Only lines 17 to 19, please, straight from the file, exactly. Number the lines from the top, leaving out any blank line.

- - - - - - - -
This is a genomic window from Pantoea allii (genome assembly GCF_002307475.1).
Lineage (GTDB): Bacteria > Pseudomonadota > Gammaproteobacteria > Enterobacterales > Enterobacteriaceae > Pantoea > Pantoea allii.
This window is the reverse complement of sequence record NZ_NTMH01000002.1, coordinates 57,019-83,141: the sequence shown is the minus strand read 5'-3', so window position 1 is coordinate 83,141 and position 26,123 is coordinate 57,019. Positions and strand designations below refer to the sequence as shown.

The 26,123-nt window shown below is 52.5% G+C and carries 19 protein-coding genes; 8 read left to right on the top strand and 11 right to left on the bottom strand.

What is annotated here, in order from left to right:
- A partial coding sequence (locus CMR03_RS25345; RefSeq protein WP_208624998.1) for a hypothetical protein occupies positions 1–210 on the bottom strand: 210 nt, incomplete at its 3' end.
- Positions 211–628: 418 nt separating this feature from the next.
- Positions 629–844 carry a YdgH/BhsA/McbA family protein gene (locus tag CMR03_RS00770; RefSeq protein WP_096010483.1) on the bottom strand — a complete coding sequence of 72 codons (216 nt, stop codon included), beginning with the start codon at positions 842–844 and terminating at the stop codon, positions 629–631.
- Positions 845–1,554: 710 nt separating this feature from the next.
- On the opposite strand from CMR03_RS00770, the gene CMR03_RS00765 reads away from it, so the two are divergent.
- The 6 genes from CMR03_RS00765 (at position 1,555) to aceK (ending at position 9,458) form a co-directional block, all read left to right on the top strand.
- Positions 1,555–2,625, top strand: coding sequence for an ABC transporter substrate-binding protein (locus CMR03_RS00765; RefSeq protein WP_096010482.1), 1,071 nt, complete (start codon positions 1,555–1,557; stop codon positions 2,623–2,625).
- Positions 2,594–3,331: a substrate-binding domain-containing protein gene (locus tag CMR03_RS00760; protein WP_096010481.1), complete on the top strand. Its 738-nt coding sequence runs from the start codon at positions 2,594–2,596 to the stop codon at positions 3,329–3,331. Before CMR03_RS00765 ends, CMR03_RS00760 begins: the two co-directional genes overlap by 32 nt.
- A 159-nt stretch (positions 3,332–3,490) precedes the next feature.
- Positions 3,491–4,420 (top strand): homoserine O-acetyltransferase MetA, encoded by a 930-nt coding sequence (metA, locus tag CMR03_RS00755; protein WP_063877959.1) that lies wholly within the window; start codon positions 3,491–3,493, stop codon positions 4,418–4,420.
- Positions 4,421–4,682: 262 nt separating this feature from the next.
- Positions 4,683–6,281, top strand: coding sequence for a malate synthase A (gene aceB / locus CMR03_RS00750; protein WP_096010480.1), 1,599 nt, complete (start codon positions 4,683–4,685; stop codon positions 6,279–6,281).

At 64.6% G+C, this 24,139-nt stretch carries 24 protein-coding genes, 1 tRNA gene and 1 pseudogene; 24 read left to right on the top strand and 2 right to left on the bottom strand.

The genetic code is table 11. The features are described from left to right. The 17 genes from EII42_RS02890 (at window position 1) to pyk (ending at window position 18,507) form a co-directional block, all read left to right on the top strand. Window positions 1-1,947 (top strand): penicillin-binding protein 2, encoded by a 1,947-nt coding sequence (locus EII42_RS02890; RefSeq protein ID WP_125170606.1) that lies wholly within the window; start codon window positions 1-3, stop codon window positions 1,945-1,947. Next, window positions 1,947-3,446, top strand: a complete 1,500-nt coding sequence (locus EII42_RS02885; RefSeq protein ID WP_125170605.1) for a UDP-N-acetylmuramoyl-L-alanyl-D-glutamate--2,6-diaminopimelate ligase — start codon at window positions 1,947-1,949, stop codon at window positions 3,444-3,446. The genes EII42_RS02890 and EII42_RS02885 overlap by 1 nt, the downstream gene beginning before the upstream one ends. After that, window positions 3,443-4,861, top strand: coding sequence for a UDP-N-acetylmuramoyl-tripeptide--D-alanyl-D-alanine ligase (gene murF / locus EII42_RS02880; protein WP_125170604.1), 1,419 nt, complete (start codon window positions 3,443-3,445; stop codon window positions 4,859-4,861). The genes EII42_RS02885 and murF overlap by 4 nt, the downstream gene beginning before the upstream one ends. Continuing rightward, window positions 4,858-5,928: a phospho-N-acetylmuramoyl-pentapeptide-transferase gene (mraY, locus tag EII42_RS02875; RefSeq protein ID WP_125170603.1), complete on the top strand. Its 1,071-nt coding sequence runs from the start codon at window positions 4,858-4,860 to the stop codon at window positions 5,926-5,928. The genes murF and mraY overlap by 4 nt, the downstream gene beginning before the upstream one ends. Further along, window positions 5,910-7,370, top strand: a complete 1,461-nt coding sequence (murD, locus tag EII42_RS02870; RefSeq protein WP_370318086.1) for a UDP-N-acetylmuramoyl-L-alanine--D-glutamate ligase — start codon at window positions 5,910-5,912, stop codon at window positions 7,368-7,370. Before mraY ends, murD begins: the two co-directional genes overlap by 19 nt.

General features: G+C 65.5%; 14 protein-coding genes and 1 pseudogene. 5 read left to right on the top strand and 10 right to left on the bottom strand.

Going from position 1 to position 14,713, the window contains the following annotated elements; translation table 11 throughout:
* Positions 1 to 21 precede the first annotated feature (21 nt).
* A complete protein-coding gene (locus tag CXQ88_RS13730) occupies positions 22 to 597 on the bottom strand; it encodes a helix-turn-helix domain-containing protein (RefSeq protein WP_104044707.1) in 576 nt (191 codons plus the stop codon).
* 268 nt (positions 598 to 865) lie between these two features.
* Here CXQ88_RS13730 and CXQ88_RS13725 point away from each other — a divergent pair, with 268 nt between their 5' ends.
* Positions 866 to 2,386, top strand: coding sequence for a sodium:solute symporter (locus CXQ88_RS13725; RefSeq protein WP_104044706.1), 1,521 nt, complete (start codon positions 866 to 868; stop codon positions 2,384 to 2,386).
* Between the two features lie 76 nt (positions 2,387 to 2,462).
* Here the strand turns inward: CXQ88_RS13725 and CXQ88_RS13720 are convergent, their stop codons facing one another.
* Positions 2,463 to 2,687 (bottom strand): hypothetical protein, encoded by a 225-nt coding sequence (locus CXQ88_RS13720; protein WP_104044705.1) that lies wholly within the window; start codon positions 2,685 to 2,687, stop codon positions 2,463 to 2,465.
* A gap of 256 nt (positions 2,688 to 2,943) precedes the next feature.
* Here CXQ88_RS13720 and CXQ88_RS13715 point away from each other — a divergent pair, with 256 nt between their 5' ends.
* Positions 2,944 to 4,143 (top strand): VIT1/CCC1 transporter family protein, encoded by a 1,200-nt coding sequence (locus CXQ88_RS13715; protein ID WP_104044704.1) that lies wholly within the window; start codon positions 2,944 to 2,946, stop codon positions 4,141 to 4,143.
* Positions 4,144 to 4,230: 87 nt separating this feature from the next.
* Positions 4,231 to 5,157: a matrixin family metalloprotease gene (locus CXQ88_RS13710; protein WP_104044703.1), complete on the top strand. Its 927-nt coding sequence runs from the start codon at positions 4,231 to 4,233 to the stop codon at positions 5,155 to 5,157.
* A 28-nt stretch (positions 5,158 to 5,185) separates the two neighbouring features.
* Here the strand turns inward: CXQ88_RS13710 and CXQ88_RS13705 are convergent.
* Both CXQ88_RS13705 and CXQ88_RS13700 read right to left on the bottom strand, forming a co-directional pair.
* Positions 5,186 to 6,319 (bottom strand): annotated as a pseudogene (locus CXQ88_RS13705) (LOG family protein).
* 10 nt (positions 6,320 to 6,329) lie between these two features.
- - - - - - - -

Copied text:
- Positions 4,683–6,281, top strand: coding sequence for a malate synthase A (gene aceB / locus CMR03_RS00750; protein WP_096010480.1), 1,599 nt, complete (start codon positions 4,683–4,685; stop codon positions 6,279–6,281).

At 64.6% G+C, this 24,139-nt stretch carries 24 protein-coding genes, 1 tRNA gene and 1 pseudogene; 24 read left to right on the top strand and 2 right to left on the bottom strand.

The genetic code is table 11. The features are described from left to right. The 17 genes from EII42_RS02890 (at window position 1) to pyk (ending at window position 18,507) form a co-directional block, all read left to right on the top strand. Window positions 1-1,947 (top strand): penicillin-binding protein 2, encoded by a 1,947-nt coding sequence (locus EII42_RS02890; RefSeq protein ID WP_125170606.1) that lies wholly within the window; start codon window positions 1-3, stop codon window positions 1,945-1,947. Next, window positions 1,947-3,446, top strand: a complete 1,500-nt coding sequence (locus EII42_RS02885; RefSeq protein ID WP_125170605.1) for a UDP-N-acetylmuramoyl-L-alanyl-D-glutamate--2,6-diaminopimelate ligase — start codon at window positions 1,947-1,949, stop codon at window positions 3,444-3,446. The genes EII42_RS02890 and EII42_RS02885 overlap by 1 nt, the downstream gene beginning before the upstream one ends. After that, window positions 3,443-4,861, top strand: coding sequence for a UDP-N-acetylmuramoyl-tripeptide--D-alanyl-D-alanine ligase (gene murF / locus EII42_RS02880; protein WP_125170604.1), 1,419 nt, complete (start codon window positions 3,443-3,445; stop codon window positions 4,859-4,861). The genes EII42_RS02885 and murF overlap by 4 nt, the downstream gene beginning before the upstream one ends. Continuing rightward, window positions 4,858-5,928: a phospho-N-acetylmuramoyl-pentapeptide-transferase gene (mraY, locus tag EII42_RS02875; RefSeq protein ID WP_125170603.1), complete on the top strand. Its 1,071-nt coding sequence runs from the start codon at window positions 4,858-4,860 to the stop codon at window positions 5,926-5,928. The genes murF and mraY overlap by 4 nt, the downstream gene beginning before the upstream one ends. Further along, window positions 5,910-7,370, top strand: a complete 1,461-nt coding sequence (murD, locus tag EII42_RS02870; RefSeq protein WP_370318086.1) for a UDP-N-acetylmuramoyl-L-alanine--D-glutamate ligase — start codon at window positions 5,910-5,912, stop codon at window positions 7,368-7,370. Before mraY ends, murD begins: the two co-directional genes overlap by 19 nt.